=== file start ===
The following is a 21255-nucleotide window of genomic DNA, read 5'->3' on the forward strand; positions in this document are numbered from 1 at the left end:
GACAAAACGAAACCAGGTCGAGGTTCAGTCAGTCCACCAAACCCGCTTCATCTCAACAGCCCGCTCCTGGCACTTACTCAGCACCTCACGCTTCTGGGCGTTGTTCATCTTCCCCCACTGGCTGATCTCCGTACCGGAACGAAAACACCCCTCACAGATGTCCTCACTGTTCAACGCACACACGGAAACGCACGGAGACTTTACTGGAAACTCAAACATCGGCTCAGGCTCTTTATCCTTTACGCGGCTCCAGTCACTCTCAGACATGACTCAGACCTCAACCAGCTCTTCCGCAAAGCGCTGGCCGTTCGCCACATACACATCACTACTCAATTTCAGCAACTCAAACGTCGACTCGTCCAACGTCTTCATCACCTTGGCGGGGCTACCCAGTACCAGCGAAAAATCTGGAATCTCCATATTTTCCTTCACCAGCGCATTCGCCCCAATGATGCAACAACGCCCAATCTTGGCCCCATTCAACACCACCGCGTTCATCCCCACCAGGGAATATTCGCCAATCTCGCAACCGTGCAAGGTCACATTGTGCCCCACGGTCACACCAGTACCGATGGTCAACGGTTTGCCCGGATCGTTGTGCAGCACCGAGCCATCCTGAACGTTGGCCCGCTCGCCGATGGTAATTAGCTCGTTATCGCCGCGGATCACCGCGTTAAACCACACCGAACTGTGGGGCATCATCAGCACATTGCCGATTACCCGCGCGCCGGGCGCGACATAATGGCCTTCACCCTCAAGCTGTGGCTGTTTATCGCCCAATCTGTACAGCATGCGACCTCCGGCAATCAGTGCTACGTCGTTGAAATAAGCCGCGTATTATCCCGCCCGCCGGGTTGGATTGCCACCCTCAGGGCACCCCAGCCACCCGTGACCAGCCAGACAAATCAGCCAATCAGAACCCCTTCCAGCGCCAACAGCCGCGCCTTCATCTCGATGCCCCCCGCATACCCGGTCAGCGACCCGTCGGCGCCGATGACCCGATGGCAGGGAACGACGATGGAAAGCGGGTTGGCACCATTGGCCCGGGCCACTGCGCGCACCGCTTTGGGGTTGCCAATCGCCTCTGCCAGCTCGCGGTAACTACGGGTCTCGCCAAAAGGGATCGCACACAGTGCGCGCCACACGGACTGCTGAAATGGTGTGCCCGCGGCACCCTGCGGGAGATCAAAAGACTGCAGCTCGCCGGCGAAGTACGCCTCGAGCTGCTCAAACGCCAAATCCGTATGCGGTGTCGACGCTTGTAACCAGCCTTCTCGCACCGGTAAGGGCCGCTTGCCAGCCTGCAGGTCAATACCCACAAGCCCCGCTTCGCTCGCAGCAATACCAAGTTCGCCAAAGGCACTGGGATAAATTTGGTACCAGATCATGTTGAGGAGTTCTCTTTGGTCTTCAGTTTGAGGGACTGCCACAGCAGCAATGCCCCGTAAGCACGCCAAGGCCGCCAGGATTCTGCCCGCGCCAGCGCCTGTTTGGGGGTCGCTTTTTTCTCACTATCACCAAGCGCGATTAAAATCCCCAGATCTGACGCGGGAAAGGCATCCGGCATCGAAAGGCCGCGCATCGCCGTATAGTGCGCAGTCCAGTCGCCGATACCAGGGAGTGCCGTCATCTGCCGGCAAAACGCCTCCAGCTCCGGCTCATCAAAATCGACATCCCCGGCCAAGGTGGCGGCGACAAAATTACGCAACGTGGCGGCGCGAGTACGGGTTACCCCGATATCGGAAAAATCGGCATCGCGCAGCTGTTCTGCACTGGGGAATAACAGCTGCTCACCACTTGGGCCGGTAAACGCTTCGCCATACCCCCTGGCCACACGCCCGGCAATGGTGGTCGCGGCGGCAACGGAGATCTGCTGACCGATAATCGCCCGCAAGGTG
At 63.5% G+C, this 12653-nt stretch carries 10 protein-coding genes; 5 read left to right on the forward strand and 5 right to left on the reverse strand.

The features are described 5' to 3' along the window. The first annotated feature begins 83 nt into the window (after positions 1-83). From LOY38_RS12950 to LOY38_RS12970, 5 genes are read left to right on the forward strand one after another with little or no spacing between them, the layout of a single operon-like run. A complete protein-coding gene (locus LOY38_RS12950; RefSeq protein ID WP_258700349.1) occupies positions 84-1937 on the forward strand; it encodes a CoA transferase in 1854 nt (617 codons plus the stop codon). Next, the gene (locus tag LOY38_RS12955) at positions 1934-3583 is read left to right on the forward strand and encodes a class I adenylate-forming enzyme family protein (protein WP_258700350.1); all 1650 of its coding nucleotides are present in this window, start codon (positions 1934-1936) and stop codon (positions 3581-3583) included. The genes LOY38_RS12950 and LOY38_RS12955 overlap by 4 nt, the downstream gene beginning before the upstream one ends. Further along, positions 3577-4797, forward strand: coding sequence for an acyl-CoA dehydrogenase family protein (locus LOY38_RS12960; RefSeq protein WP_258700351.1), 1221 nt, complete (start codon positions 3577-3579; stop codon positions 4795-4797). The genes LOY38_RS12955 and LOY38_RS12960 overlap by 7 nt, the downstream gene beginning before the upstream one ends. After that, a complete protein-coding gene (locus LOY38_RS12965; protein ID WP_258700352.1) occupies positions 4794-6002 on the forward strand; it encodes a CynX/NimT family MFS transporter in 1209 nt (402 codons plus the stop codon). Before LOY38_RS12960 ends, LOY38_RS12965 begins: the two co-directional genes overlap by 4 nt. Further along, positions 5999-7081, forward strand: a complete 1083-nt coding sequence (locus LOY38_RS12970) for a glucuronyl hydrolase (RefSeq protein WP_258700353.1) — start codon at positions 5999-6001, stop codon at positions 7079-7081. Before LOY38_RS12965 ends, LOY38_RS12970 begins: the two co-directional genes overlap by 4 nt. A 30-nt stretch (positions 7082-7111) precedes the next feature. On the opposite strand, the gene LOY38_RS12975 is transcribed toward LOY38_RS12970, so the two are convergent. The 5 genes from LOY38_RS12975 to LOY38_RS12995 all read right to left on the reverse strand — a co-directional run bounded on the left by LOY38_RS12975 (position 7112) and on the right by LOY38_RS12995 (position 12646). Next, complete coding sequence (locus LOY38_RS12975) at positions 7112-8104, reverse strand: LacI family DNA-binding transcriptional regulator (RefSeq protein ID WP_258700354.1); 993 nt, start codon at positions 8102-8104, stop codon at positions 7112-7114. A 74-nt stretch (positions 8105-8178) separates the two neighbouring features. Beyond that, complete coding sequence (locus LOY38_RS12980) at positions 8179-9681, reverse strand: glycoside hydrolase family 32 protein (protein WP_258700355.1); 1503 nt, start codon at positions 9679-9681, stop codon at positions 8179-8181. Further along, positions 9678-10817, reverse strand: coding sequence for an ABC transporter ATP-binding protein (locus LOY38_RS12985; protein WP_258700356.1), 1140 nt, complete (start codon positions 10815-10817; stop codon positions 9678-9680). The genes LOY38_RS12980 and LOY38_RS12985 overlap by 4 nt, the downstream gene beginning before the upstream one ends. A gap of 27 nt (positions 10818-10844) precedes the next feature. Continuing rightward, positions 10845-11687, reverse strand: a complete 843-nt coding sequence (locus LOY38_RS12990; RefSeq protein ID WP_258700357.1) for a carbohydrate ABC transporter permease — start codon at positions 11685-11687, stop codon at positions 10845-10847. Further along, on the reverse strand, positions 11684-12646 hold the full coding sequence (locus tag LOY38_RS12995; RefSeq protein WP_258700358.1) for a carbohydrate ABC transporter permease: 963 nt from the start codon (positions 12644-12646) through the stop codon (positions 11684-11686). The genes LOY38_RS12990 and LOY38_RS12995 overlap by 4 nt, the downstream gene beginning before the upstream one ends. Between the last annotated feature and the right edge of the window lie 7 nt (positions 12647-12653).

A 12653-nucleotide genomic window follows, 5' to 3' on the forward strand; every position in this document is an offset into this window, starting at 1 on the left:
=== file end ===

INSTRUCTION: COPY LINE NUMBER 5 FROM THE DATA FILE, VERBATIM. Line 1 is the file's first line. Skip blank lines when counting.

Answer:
A 12653-nucleotide genomic window follows, 5' to 3' on the forward strand; every position in this document is an offset into this window, starting at 1 on the left: